Back at Christian History, we were working for a while on getting a series of “Christian History Minutes” together for airing on a certain network of Christian radio stations. The deal never went down, but today I stumbled across the small series of “minutes” that I wrote at that point to demonstrate what we might do. Here’s one of those, on a celebrated martyr in Reformation England:
An iron chain fastened around him, the aged archbishop bowed his bearded head and prepared to die.
From the files of the Witness Recovery Program, this is the story of Thomas Cranmer.
As Archbishop of Canterbury, Thomas had helped make England’s church Protestant. But now the Catholic Mary was Queen, and she hated Thomas—especially for petitioning the pope to annul the marriage of her parents, Henry VIII and Catharine of Aragon.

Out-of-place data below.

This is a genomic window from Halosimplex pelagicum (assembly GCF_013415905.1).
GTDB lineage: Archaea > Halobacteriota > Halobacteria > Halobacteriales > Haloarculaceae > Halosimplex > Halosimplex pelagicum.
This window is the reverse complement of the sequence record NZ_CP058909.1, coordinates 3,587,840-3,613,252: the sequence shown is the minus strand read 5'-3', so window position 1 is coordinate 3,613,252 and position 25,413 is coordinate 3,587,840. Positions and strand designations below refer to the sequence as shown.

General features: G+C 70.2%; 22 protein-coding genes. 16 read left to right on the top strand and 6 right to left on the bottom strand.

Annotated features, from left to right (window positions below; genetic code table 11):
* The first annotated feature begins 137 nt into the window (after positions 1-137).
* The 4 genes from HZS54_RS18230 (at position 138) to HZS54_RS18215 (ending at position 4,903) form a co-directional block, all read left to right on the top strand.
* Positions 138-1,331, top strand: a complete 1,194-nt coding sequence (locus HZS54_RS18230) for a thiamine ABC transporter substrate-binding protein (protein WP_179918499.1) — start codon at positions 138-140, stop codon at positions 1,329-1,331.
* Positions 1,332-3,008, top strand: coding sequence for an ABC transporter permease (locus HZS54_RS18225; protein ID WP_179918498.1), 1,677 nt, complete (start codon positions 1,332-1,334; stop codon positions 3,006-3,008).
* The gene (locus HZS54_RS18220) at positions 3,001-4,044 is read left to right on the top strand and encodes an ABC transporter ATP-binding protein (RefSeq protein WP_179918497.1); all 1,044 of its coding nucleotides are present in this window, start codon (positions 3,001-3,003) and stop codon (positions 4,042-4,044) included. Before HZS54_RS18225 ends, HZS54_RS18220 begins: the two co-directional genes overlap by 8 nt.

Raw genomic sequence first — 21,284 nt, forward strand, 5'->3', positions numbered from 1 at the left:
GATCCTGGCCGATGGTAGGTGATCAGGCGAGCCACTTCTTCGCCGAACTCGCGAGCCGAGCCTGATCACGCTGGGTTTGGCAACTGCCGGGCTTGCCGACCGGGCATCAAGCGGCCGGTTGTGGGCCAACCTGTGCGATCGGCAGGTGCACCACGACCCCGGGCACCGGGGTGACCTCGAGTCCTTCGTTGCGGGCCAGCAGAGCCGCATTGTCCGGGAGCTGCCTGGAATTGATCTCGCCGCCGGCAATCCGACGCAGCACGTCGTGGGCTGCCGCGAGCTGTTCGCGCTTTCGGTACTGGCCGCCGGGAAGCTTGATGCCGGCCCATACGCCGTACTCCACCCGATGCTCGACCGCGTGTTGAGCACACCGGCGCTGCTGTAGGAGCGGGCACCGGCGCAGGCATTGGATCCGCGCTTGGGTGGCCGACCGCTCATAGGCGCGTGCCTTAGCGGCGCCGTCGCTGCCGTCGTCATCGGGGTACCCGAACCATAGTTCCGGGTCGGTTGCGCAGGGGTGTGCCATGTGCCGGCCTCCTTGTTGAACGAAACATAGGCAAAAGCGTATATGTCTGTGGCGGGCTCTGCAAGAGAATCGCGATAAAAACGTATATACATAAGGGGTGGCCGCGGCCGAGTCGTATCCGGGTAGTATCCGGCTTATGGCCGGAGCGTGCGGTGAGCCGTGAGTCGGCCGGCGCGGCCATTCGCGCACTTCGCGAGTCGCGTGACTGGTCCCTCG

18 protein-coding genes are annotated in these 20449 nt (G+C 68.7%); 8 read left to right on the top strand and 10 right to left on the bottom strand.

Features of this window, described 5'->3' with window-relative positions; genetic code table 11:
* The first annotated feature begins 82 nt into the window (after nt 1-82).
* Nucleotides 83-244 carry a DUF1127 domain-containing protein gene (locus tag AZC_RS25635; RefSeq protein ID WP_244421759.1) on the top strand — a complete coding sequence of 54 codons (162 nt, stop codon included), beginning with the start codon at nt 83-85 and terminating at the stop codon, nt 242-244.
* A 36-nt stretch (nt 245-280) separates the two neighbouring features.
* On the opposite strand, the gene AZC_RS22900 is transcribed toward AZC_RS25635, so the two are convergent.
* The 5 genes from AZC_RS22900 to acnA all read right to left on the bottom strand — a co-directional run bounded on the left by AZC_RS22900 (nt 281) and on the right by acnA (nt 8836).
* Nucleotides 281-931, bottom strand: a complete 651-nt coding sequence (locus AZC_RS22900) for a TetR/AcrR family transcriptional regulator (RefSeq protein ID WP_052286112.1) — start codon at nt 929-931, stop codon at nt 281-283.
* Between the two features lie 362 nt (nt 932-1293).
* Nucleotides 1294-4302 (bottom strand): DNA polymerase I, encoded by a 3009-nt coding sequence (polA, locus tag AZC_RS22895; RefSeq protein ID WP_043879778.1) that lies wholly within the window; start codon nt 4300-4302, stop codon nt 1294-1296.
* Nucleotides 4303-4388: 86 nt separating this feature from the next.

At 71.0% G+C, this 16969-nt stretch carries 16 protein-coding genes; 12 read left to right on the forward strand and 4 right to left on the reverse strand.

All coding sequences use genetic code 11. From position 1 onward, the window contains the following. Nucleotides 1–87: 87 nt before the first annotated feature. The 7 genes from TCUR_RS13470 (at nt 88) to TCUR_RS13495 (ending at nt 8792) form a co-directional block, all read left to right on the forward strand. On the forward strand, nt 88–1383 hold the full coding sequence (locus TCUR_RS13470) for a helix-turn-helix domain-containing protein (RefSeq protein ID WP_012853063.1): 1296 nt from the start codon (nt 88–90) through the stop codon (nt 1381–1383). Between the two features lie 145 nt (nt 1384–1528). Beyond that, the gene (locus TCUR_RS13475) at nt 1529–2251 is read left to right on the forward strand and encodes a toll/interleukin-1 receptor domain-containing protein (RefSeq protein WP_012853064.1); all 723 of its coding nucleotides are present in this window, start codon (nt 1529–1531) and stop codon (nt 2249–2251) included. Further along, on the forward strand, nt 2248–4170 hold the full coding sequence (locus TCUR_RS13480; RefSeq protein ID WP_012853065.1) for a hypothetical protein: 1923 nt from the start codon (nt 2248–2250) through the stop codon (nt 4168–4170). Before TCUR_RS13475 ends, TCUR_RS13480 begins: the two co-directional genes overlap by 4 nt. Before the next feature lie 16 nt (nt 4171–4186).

Mary had Thomas jailed and bombarded with arguments until at last he signed papers renouncing his Protestant beliefs. Then she ordered that he be executed after repenting publicly of his sins.
Now, as Thomas was led forward to die, he did indeed repent. But the last sin he confessed before the crowd was the sin of recanting his Protestant faith. The horrified officials seized him and hustled him to the awaiting stake, his long execution garment dragging around his bare feet.
Courageous at the last, Thomas held into the flames the hand that had signed those papers against his conscience, until it and he were burned.
For more on Thomas Cranmer and all the great cloud of witnesses, visit christianhistory.net.